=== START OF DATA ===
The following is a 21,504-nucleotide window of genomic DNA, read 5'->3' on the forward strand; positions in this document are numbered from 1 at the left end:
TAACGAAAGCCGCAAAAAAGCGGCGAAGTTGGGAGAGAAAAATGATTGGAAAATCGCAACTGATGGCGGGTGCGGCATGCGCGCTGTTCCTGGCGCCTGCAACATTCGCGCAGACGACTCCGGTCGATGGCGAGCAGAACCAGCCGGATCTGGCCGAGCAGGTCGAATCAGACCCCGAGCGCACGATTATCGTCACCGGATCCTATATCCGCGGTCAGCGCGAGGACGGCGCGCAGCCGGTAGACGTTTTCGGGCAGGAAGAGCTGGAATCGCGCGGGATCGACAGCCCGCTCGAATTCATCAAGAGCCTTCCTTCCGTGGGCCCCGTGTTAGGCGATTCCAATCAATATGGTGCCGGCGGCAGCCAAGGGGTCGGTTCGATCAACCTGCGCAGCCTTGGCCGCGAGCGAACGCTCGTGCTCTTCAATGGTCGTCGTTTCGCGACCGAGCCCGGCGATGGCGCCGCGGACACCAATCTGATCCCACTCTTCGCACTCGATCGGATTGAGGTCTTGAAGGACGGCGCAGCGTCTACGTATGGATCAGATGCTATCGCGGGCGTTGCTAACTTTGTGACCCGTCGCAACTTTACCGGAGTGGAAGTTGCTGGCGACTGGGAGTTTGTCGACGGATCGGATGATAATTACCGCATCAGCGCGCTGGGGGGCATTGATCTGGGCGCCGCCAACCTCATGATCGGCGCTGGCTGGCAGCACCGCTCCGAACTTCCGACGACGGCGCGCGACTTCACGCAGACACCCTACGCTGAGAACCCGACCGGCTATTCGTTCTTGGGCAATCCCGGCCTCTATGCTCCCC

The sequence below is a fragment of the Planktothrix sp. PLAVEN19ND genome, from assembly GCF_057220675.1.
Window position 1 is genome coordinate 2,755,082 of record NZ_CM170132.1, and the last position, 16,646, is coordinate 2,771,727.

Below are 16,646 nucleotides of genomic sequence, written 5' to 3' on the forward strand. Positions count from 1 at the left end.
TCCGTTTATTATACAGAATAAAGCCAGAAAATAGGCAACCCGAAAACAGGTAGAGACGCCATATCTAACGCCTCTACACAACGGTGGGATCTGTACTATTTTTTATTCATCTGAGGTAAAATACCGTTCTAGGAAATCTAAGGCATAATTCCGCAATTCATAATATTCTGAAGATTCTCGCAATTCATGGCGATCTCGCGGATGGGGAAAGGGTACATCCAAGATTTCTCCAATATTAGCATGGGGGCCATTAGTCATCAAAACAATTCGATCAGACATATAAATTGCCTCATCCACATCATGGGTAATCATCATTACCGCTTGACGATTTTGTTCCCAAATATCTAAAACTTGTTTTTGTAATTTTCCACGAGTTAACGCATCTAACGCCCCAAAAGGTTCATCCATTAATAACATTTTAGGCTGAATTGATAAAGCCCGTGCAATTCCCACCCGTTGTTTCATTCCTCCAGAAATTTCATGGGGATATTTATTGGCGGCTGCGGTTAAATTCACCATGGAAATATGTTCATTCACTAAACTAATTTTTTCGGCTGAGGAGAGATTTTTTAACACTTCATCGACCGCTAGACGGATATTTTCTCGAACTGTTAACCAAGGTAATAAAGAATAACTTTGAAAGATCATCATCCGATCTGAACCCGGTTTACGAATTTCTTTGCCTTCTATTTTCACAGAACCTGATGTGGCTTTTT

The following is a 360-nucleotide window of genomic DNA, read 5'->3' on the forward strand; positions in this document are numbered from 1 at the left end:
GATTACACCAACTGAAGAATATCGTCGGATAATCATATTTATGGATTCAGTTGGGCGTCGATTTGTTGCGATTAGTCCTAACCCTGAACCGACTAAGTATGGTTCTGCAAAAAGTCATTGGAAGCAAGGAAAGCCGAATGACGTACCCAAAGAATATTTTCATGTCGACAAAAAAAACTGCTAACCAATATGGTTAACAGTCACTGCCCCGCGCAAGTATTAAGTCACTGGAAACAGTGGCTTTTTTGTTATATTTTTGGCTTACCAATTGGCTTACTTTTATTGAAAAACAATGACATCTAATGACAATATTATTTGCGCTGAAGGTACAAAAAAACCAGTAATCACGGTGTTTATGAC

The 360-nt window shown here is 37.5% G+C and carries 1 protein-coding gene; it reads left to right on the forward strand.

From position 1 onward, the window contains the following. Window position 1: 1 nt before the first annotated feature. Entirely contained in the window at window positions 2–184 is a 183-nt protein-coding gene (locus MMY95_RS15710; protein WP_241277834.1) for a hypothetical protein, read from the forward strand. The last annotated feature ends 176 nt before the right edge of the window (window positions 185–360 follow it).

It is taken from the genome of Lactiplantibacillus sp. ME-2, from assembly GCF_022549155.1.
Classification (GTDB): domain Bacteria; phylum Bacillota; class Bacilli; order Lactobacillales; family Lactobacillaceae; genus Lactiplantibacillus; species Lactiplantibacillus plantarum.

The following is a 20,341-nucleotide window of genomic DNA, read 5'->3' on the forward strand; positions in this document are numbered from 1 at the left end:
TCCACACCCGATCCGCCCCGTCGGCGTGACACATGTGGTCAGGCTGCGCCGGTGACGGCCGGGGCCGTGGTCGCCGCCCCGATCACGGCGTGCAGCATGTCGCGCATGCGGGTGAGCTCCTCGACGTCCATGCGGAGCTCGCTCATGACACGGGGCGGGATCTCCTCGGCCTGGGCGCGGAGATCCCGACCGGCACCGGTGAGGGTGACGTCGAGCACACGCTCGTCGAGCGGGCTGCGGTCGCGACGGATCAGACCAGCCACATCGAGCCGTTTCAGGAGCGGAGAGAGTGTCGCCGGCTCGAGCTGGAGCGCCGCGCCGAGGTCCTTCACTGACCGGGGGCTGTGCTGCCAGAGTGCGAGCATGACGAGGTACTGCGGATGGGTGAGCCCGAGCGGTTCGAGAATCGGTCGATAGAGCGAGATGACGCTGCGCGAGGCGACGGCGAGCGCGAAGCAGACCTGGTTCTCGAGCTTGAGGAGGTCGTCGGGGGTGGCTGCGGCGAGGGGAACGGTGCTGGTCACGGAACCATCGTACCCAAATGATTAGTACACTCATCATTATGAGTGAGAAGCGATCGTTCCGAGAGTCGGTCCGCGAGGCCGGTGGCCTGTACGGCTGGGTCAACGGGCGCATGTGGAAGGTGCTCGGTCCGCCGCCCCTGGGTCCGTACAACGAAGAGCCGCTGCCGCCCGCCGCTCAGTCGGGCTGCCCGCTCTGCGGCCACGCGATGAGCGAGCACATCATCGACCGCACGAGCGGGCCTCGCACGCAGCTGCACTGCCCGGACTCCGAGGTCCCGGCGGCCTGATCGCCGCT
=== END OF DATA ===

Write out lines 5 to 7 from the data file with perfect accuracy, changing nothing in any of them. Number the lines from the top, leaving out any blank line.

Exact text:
Below are 16,646 nucleotides of genomic sequence, written 5' to 3' on the forward strand. Positions count from 1 at the left end.
TCCGTTTATTATACAGAATAAAGCCAGAAAATAGGCAACCCGAAAACAGGTAGAGACGCCATATCTAACGCCTCTACACAACGGTGGGATCTGTACTATTTTTTATTCATCTGAGGTAAAATACCGTTCTAGGAAATCTAAGGCATAATTCCGCAATTCATAATATTCTGAAGATTCTCGCAATTCATGGCGATCTCGCGGATGGGGAAAGGGTACATCCAAGATTTCTCCAATATTAGCATGGGGGCCATTAGTCATCAAAACAATTCGATCAGACATATAAATTGCCTCATCCACATCATGGGTAATCATCATTACCGCTTGACGATTTTGTTCCCAAATATCTAAAACTTGTTTTTGTAATTTTCCACGAGTTAACGCATCTAACGCCCCAAAAGGTTCATCCATTAATAACATTTTAGGCTGAATTGATAAAGCCCGTGCAATTCCCACCCGTTGTTTCATTCCTCCAGAAATTTCATGGGGATATTTATTGGCGGCTGCGGTTAAATTCACCATGGAAATATGTTCATTCACTAAACTAATTTTTTCGGCTGAGGAGAGATTTTTTAACACTTCATCGACCGCTAGACGGATATTTTCTCGAACTGTTAACCAAGGTAATAAAGAATAACTTTGAAAGATCATCATCCGATCTGAACCCGGTTTACGAATTTCTTTGCCTTCTATTTTCACAGAACCTGATGTGGCTTTTT

The following is a 360-nucleotide window of genomic DNA, read 5'->3' on the forward strand; positions in this document are numbered from 1 at the left end: